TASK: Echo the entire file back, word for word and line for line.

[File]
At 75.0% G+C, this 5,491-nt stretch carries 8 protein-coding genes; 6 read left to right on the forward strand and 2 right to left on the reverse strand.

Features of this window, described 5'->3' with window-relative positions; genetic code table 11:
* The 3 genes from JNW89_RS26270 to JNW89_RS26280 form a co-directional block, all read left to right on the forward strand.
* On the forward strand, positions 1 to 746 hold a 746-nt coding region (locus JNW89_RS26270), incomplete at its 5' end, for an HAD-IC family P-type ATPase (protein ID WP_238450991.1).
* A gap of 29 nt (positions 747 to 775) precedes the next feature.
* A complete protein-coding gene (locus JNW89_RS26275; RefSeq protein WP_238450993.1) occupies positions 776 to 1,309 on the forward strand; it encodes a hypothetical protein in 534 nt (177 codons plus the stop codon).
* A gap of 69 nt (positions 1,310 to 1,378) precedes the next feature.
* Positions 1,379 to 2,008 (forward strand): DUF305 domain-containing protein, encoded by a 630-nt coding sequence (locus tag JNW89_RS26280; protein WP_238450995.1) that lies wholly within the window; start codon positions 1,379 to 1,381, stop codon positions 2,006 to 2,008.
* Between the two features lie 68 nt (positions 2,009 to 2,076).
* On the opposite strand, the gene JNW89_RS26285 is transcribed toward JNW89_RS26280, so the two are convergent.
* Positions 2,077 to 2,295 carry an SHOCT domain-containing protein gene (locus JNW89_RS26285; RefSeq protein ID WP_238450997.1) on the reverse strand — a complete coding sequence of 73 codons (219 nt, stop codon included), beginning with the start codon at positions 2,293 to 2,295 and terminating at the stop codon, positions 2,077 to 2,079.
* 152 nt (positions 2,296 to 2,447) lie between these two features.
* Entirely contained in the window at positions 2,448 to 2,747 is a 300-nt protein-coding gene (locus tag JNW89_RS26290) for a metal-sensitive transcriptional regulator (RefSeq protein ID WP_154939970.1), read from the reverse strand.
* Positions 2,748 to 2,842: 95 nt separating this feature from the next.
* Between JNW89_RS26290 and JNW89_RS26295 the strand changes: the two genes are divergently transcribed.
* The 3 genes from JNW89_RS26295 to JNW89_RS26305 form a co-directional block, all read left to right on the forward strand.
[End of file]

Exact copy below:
At 75.0% G+C, this 5,491-nt stretch carries 8 protein-coding genes; 6 read left to right on the forward strand and 2 right to left on the reverse strand.

Features of this window, described 5'->3' with window-relative positions; genetic code table 11:
* The 3 genes from JNW89_RS26270 to JNW89_RS26280 form a co-directional block, all read left to right on the forward strand.
* On the forward strand, positions 1 to 746 hold a 746-nt coding region (locus JNW89_RS26270), incomplete at its 5' end, for an HAD-IC family P-type ATPase (protein ID WP_238450991.1).
* A gap of 29 nt (positions 747 to 775) precedes the next feature.
* A complete protein-coding gene (locus JNW89_RS26275; RefSeq protein WP_238450993.1) occupies positions 776 to 1,309 on the forward strand; it encodes a hypothetical protein in 534 nt (177 codons plus the stop codon).
* A gap of 69 nt (positions 1,310 to 1,378) precedes the next feature.
* Positions 1,379 to 2,008 (forward strand): DUF305 domain-containing protein, encoded by a 630-nt coding sequence (locus tag JNW89_RS26280; protein WP_238450995.1) that lies wholly within the window; start codon positions 1,379 to 1,381, stop codon positions 2,006 to 2,008.
* Between the two features lie 68 nt (positions 2,009 to 2,076).
* On the opposite strand, the gene JNW89_RS26285 is transcribed toward JNW89_RS26280, so the two are convergent.
* Positions 2,077 to 2,295 carry an SHOCT domain-containing protein gene (locus JNW89_RS26285; RefSeq protein ID WP_238450997.1) on the reverse strand — a complete coding sequence of 73 codons (219 nt, stop codon included), beginning with the start codon at positions 2,293 to 2,295 and terminating at the stop codon, positions 2,077 to 2,079.
* 152 nt (positions 2,296 to 2,447) lie between these two features.
* Entirely contained in the window at positions 2,448 to 2,747 is a 300-nt protein-coding gene (locus tag JNW89_RS26290) for a metal-sensitive transcriptional regulator (RefSeq protein ID WP_154939970.1), read from the reverse strand.
* Positions 2,748 to 2,842: 95 nt separating this feature from the next.
* Between JNW89_RS26290 and JNW89_RS26295 the strand changes: the two genes are divergently transcribed.
* The 3 genes from JNW89_RS26295 to JNW89_RS26305 form a co-directional block, all read left to right on the forward strand.